Only a little while longer

December 2, 2013

Dear brothers and sisters,

I am taking the good news today from John 7:31-36.

But many of the crowed began to believe in him, and said, “When the Messiah comes, will he perform more signs than this man has done?” The Pharisees heard the crowd murmuring about him to this effect, and the chief priests and the Pharisees sent guards to arrest him. So Jesus said, “I will be with you only a little while longer, and then I will go to the one who sent me. You will look for me but not find [me], and where I am you cannot come.” So the Jews said to one another, “Where is he going that we will not find him? Surely he is not going to the dispersion among the Greeks to teach the Greeks, is he? What is the meaning of his saying, ‘You will look for me and not find [me], and where I am you cannot come’?”

This reading reminds me of Fr. Mike’s homily yesterday about the gospel — stay awake, Jesus tells us. We are prone to sleep walk through our lives until it becomes too late to be with Jesus, too late because we die.

All I have is this very moment. The past is done and gone, lingering only in memories and with some regrets. The next moment I may not draw a breath; it happens every day to an estimated 155,000 people around the world. Is Jesus in my thoughts as are those I love? Am I talking to with him? Am I acting in faith as he shows me in the gospels? Am I loving others, even my enemies, as he did? I might tell myself that I don’t have time to do that every moment; I’ve got others things to do. Fr. Mike called me on that yesterday. “Yes, you do,” he said. But he said that those who are honest with themselves, say ‘I don’t want to,’ because it will mean living in a way I’m not prepared to do.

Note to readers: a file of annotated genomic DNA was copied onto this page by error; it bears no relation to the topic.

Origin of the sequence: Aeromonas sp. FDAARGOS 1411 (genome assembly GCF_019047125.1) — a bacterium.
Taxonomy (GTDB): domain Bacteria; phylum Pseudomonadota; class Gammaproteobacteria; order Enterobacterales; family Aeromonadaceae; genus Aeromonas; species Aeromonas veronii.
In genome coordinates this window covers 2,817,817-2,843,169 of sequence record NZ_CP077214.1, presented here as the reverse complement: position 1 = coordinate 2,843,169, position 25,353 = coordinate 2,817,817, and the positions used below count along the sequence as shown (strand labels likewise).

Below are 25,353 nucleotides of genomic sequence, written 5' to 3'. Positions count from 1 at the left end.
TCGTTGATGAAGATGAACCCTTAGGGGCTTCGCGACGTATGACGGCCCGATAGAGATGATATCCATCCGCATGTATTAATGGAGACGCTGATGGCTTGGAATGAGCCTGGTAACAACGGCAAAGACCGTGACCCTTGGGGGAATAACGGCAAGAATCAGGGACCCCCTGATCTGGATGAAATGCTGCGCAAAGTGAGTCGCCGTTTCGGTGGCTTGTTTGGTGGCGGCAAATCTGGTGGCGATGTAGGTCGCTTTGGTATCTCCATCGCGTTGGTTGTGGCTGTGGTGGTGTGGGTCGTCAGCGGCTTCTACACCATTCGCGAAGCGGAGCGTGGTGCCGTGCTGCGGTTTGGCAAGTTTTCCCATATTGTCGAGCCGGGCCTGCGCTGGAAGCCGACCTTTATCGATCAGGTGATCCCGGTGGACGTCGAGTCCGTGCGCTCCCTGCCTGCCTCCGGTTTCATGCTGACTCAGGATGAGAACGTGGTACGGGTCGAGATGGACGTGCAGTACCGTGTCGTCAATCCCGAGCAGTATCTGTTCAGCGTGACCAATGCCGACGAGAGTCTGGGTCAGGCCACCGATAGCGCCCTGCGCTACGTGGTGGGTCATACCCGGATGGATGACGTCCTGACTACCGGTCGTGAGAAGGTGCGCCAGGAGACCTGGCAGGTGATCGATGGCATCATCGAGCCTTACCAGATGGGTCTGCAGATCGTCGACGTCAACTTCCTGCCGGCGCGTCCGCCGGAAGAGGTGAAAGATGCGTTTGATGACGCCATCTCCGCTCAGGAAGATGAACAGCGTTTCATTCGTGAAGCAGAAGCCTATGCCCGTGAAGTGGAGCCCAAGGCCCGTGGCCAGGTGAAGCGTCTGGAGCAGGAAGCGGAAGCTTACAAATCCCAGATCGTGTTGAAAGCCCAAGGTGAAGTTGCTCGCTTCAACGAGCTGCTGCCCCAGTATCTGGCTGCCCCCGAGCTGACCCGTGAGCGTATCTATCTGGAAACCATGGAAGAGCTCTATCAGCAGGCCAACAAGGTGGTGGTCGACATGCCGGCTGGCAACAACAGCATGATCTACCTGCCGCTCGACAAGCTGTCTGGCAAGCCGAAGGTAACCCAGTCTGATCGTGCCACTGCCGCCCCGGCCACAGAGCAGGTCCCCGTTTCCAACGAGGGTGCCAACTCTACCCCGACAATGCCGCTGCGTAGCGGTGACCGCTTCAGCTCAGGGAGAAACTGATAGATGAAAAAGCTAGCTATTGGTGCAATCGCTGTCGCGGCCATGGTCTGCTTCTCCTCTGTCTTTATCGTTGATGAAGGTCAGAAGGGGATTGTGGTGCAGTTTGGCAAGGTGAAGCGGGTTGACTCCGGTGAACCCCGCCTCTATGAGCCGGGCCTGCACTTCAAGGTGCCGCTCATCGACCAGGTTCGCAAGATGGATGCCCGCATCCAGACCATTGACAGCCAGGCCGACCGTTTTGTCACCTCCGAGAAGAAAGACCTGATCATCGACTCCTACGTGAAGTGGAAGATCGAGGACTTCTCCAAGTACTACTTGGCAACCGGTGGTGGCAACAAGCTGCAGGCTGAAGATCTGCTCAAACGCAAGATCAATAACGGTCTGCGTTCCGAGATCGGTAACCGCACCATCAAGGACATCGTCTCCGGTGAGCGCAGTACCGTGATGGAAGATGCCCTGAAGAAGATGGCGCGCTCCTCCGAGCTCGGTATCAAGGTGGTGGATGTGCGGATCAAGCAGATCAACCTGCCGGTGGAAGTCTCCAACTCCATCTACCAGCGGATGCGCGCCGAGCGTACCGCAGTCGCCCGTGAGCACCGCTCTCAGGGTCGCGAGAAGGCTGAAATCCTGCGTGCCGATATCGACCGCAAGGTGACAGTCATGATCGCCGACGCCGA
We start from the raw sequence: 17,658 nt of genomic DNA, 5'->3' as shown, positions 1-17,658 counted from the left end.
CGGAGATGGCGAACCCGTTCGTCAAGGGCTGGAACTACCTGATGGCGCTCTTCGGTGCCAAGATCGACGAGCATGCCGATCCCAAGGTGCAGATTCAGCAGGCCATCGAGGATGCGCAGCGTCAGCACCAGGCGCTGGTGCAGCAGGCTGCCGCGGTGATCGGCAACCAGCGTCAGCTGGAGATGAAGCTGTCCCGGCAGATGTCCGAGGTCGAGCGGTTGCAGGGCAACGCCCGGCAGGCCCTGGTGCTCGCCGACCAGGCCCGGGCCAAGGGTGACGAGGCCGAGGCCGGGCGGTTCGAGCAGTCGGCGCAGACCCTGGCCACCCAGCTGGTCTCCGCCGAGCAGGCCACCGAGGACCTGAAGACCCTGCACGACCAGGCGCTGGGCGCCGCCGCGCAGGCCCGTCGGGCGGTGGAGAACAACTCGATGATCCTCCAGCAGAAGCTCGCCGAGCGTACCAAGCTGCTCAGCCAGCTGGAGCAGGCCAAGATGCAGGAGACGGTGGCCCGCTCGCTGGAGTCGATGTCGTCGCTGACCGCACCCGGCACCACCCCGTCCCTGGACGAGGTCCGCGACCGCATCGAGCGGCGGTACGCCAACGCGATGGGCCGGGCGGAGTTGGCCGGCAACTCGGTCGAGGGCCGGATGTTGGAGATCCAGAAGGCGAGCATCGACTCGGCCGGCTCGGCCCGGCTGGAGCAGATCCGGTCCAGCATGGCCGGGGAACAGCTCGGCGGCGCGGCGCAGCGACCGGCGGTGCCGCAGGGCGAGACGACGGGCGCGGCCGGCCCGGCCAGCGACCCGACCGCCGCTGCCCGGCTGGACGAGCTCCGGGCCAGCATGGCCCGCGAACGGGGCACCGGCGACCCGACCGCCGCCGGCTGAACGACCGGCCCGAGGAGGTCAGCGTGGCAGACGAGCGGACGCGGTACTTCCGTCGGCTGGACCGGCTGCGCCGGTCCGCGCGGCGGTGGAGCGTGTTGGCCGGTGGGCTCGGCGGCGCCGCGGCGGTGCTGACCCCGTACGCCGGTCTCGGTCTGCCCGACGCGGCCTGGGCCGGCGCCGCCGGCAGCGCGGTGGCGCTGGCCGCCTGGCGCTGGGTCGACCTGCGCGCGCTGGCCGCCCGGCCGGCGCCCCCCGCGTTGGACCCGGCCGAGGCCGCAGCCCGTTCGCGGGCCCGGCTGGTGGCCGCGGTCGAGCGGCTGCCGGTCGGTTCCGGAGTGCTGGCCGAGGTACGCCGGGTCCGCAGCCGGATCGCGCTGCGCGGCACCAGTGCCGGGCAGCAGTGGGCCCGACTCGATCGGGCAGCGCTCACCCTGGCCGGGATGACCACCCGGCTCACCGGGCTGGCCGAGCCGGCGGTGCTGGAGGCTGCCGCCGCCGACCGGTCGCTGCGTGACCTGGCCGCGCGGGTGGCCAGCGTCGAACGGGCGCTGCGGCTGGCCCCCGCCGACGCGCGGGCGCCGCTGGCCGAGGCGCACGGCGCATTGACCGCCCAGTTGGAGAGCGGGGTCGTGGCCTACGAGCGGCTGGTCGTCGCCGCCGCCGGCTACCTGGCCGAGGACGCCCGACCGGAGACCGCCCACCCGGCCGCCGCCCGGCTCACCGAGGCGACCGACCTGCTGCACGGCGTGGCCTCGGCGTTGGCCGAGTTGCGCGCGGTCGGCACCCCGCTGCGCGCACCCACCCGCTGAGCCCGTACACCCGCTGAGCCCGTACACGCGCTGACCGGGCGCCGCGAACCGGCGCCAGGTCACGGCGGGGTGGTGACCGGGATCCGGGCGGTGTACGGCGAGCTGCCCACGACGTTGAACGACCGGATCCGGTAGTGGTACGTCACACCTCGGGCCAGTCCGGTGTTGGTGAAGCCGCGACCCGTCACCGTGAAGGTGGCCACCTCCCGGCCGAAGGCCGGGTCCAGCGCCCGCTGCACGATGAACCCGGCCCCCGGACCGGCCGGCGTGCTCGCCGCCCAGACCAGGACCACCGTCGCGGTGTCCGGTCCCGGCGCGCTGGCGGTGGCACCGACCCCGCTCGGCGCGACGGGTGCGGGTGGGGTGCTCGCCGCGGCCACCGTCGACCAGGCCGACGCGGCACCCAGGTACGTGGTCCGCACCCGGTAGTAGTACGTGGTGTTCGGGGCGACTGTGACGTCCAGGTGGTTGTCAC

Whose world do I live in? As much as I want to believe it, it’s not my world. I don’t own any part of it and I have not control over any of it. Any ownership or control I think I have is ephemeral; I will have nothing at the moment of my death. This is God’s world that I live in and I’d better wake up to that fact. I only have this moment to live in the kingdom of God, which is what He wants of me. As Moloney writes in The Gospel of John, “Locking in their [the Jews] world, which rejects anything human origins for Jesus, they will search for Jesus there, but will not find him. The world of Jesus, the world of the Father, is beyond their ability either to understand or enter….This disarray, however, comes from their lack of preparedness to hear the words of Jesus and respond to them positively. Thus they continue to ask questions to which Jesus has already provided answers.” That sounds like me alright. I think I’m listening, but I keep asking the same questions that he has already answered.

The key is that I have to respond positively. I have to live the words of Jesus every moment. That’s what it means to be awake. It doesn’t mean that I have to spend every moment in prayer or reading scripture or meditating. It means living the gospel. I tend to consider the gospel when I have serious decisions to make or when I’m troubled. The gospel isn’t meant for those times so much as it is meant for the countless everyday encounters with others, for the sometimes hateful thoughts I have, for the inclination to hold on to what I have instead of giving freely. Most of the time I know what Jesus would do, I just don’t want to do it. I’d rather sleep walk.

Jesus is telling me that he will only be with me a little while longer. I don’t want to take that as a warning so much as an opportunity to live this moment in his world instead of my own.



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